Unfortunately, I got this book from the Dollar Tree and I’m unable to locate it on Amazon. However, the author has another book on Amazon that may be worth checking out (it covers the lunar phases and their effects on plants). Make sure to check that out if you enjoy this sort of content.
This book is broken down into six, easy-to-read chapters. The first chapter teaches the basics, explaining what lunar gardening and biodynamics are, and how these two differ from one another. The next chapter outlines what you need to start, depending on the size of your intended garden. The next chapters focus on soil and compost, growing food, growing flowers, and container gardening.
The author resides in the UK, so he is located in the Northern Hemisphere like me. But, he has generously provided resources for readers that may be in the Southern Hemisphere. He also shares resources to help readers get further clarification on certain principles.
I love how accessible lunar and biodynamic gardening approaches can be for novices. Jackson does a great job explaining how to work with various yard/garden sizes. My yard is medium sized, but my garden will be planned as if I have a small yard, and if I’m inspired, I will expand in future years. It’ll be great to start small so I can really master the concepts before I dive deeper.
In this world of law of attraction/conscious creation, it’s really easy to focus on the spiritual or esoteric sides of things to the point where we may not see the practical side of tuning into nature. But this book is a great reminder of how energy works, and how everything works together. I’m fascinated by the moon cycles, and I’m eager to see how these principles influence my garden’s success. I’ll be writing about this in upcoming posts, so look out for updates!
That’s it for today. I hope you all are staying safe and having a great day. Take care!
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I have still been enjoying time out in my yard, and I’m considering what plants I can start in July (since I was SO behind the ball this season). For the record, I didn’t know that I was going to be so fascinated with gardening, flowers, and nature in general this spring. My fascination blindsided me, so I’m very LATE in garden planning. But that doesn’t mean that all hope is lost! There are quite a few plants that can be started in midsummer and still thrive with ease.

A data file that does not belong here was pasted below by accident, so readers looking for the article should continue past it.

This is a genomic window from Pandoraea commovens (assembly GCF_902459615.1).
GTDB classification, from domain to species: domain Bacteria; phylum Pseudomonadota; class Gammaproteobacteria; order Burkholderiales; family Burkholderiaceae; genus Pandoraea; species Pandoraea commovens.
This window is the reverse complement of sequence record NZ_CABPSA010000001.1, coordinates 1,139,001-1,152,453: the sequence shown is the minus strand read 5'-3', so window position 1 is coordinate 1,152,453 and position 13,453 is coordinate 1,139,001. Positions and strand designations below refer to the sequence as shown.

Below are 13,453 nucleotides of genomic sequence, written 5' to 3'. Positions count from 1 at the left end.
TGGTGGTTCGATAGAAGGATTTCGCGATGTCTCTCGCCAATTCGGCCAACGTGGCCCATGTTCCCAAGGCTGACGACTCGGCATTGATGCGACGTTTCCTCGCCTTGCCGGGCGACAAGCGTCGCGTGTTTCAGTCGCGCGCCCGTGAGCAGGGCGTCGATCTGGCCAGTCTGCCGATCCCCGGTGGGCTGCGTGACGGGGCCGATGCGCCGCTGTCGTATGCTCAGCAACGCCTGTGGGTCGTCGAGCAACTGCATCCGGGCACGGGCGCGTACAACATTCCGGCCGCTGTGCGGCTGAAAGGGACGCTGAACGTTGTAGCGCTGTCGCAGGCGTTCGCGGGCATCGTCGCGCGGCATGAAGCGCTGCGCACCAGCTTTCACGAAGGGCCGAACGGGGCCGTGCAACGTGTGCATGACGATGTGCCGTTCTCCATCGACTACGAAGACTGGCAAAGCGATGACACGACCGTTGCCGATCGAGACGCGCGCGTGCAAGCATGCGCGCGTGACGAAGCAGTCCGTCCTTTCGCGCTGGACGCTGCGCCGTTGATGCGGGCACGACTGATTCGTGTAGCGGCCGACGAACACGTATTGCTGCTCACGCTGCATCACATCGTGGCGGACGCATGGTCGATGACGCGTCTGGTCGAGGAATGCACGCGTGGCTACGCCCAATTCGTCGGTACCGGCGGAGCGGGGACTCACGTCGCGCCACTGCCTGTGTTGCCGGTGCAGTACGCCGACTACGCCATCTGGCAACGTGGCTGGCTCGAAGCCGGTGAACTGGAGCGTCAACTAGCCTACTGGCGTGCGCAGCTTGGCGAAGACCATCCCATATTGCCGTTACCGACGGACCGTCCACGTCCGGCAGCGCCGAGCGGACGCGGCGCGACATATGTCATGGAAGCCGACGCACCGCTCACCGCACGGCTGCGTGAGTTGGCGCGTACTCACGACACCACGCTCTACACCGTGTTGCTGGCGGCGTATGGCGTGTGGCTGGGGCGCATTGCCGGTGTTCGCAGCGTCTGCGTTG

Burpee’s website outlines all of the crops that can be started in July. I wasn’t interested in growing vegetables per se, but if I change my mind, I may try to grow squash. My preference is smaller herbs and maybe some flowers. I found this guide published on The Spruce to be the best one for planning the kind of plants I would like to grow.
I’ve very interested in growing cilantro, garlic, basil and (perhaps) arugula or looseleaf lettuce. I want to start small and then expand into bigger plants. I really enjoyed seeing my overall growing options over on the Old Farmer’s Almanac website. There are a lot of plants that can grow in my zone (zone 7) so I’m excited to see if I can squeeze in one more herb or maybe even a fruit (perhaps blackberries or raspberries).
I watched this fantastic video that also gave me some ideas for what I may grow in my zone in July. I like that this guide can be used for multiple zones, not just zone 7. Rare Seeds’s YouTube channel is a wealth of information.
Will any of you be trying some midsummer gardening? Let me know about it in the comments!